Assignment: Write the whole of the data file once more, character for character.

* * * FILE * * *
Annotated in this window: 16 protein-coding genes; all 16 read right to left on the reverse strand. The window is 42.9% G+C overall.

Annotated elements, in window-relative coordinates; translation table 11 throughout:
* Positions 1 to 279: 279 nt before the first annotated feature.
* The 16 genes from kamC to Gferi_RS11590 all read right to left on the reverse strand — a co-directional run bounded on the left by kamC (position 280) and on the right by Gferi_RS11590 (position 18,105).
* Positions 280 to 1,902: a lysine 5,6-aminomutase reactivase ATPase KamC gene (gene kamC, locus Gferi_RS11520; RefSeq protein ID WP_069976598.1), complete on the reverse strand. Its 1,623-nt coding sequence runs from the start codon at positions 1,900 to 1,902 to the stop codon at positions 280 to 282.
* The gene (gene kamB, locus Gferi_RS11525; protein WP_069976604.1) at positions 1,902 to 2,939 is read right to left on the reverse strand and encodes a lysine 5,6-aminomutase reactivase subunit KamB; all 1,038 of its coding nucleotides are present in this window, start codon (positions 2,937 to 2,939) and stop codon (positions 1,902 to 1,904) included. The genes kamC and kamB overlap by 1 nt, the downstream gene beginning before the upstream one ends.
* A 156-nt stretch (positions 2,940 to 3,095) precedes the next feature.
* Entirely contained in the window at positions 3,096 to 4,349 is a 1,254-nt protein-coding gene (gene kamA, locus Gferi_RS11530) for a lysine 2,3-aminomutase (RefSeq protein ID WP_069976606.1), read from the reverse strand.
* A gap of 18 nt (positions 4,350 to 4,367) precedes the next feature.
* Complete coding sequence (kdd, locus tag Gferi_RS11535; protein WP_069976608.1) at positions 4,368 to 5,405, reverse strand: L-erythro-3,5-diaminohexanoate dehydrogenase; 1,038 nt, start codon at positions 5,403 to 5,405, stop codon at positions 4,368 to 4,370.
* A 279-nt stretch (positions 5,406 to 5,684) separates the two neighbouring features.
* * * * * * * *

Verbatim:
Annotated in this window: 16 protein-coding genes; all 16 read right to left on the reverse strand. The window is 42.9% G+C overall.

Annotated elements, in window-relative coordinates; translation table 11 throughout:
* Positions 1 to 279: 279 nt before the first annotated feature.
* The 16 genes from kamC to Gferi_RS11590 all read right to left on the reverse strand — a co-directional run bounded on the left by kamC (position 280) and on the right by Gferi_RS11590 (position 18,105).
* Positions 280 to 1,902: a lysine 5,6-aminomutase reactivase ATPase KamC gene (gene kamC, locus Gferi_RS11520; RefSeq protein ID WP_069976598.1), complete on the reverse strand. Its 1,623-nt coding sequence runs from the start codon at positions 1,900 to 1,902 to the stop codon at positions 280 to 282.
* The gene (gene kamB, locus Gferi_RS11525; protein WP_069976604.1) at positions 1,902 to 2,939 is read right to left on the reverse strand and encodes a lysine 5,6-aminomutase reactivase subunit KamB; all 1,038 of its coding nucleotides are present in this window, start codon (positions 2,937 to 2,939) and stop codon (positions 1,902 to 1,904) included. The genes kamC and kamB overlap by 1 nt, the downstream gene beginning before the upstream one ends.
* A 156-nt stretch (positions 2,940 to 3,095) precedes the next feature.
* Entirely contained in the window at positions 3,096 to 4,349 is a 1,254-nt protein-coding gene (gene kamA, locus Gferi_RS11530) for a lysine 2,3-aminomutase (RefSeq protein ID WP_069976606.1), read from the reverse strand.
* A gap of 18 nt (positions 4,350 to 4,367) precedes the next feature.
* Complete coding sequence (kdd, locus tag Gferi_RS11535; protein WP_069976608.1) at positions 4,368 to 5,405, reverse strand: L-erythro-3,5-diaminohexanoate dehydrogenase; 1,038 nt, start codon at positions 5,403 to 5,405, stop codon at positions 4,368 to 4,370.
* A 279-nt stretch (positions 5,406 to 5,684) separates the two neighbouring features.